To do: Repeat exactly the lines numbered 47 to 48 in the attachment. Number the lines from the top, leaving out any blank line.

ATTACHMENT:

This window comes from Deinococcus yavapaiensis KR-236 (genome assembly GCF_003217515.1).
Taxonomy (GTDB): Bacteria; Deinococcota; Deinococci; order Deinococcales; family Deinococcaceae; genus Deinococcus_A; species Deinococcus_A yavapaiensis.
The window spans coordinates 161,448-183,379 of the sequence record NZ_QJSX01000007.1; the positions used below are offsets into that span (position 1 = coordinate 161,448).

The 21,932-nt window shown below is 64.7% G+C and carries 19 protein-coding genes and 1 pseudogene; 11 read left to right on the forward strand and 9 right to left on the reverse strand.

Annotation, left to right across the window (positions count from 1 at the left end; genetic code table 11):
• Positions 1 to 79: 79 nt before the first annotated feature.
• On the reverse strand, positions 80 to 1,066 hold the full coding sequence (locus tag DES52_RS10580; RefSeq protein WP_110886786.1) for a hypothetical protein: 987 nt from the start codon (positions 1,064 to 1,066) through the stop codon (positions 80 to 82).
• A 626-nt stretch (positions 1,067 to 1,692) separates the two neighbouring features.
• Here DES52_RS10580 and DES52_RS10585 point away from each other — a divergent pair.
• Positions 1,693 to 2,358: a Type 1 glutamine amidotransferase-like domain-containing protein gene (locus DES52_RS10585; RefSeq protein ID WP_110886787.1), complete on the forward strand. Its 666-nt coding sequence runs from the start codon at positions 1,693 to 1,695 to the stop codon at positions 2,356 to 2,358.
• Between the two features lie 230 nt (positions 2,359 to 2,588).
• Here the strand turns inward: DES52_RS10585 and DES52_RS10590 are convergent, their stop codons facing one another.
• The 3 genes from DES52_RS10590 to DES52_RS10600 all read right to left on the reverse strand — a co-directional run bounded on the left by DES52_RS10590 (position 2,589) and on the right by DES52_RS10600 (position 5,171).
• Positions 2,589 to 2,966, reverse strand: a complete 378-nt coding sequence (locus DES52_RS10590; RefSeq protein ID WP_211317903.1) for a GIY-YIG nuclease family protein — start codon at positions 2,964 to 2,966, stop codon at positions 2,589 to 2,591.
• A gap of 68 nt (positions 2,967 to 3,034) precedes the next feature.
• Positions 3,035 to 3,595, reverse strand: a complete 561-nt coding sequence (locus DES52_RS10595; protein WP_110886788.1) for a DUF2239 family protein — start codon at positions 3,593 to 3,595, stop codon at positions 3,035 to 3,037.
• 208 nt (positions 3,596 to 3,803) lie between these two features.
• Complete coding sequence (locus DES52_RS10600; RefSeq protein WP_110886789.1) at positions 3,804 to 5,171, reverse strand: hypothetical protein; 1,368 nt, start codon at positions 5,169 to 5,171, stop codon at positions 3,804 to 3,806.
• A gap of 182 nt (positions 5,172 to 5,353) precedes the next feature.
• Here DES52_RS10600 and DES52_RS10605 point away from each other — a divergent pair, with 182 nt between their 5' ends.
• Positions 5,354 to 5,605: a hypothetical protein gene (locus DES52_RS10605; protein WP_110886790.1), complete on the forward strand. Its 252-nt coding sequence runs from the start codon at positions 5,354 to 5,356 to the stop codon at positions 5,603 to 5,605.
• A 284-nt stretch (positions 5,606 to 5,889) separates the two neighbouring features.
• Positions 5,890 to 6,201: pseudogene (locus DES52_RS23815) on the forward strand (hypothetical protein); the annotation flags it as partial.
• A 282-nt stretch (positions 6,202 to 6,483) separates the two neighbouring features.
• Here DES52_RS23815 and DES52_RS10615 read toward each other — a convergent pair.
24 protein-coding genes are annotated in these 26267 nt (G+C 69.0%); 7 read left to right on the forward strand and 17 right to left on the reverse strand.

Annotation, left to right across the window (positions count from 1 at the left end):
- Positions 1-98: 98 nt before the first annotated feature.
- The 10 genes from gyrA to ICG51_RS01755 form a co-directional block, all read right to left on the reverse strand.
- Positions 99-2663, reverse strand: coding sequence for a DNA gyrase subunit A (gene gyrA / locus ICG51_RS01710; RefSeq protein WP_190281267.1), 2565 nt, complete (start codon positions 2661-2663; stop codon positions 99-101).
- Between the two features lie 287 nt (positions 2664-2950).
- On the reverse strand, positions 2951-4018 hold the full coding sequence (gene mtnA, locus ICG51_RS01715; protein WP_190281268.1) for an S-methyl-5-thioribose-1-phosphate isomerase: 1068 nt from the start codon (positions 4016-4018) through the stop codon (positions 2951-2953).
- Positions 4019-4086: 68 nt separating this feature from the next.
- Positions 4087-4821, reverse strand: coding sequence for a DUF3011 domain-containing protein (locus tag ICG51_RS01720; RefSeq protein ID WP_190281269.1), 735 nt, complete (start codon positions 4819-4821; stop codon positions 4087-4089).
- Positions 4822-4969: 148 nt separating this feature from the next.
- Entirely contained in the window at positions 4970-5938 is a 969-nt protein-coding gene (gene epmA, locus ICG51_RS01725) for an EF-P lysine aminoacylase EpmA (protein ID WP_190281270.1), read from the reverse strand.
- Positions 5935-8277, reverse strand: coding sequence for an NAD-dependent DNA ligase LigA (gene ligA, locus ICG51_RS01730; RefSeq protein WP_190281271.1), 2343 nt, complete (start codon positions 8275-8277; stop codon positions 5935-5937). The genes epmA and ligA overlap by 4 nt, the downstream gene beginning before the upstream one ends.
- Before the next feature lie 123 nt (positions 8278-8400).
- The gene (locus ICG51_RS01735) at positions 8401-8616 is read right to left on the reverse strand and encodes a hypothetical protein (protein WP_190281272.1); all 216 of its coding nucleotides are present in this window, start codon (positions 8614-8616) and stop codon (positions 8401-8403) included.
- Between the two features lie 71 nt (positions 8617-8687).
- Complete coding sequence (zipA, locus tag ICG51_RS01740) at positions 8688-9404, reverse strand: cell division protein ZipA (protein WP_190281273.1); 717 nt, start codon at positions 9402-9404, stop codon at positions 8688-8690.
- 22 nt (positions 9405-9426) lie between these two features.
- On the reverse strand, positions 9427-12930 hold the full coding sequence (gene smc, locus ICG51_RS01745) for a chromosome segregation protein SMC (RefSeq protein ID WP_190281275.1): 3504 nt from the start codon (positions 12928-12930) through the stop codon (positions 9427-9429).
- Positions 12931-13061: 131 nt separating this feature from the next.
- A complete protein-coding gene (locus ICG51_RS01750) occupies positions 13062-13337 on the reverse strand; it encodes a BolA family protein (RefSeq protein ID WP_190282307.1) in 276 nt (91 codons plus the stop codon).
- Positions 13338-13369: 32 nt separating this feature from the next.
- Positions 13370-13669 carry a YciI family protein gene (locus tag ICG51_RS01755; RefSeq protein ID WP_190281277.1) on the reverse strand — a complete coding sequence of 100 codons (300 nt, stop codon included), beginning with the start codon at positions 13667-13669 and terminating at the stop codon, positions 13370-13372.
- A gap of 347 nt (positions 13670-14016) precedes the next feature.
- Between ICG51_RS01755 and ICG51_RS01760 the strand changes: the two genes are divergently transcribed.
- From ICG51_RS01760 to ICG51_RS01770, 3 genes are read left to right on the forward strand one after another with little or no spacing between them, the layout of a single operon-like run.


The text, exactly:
- Positions 13370-13669 carry a YciI family protein gene (locus tag ICG51_RS01755; RefSeq protein ID WP_190281277.1) on the reverse strand — a complete coding sequence of 100 codons (300 nt, stop codon included), beginning with the start codon at positions 13667-13669 and terminating at the stop codon, positions 13370-13372.
- A gap of 347 nt (positions 13670-14016) precedes the next feature.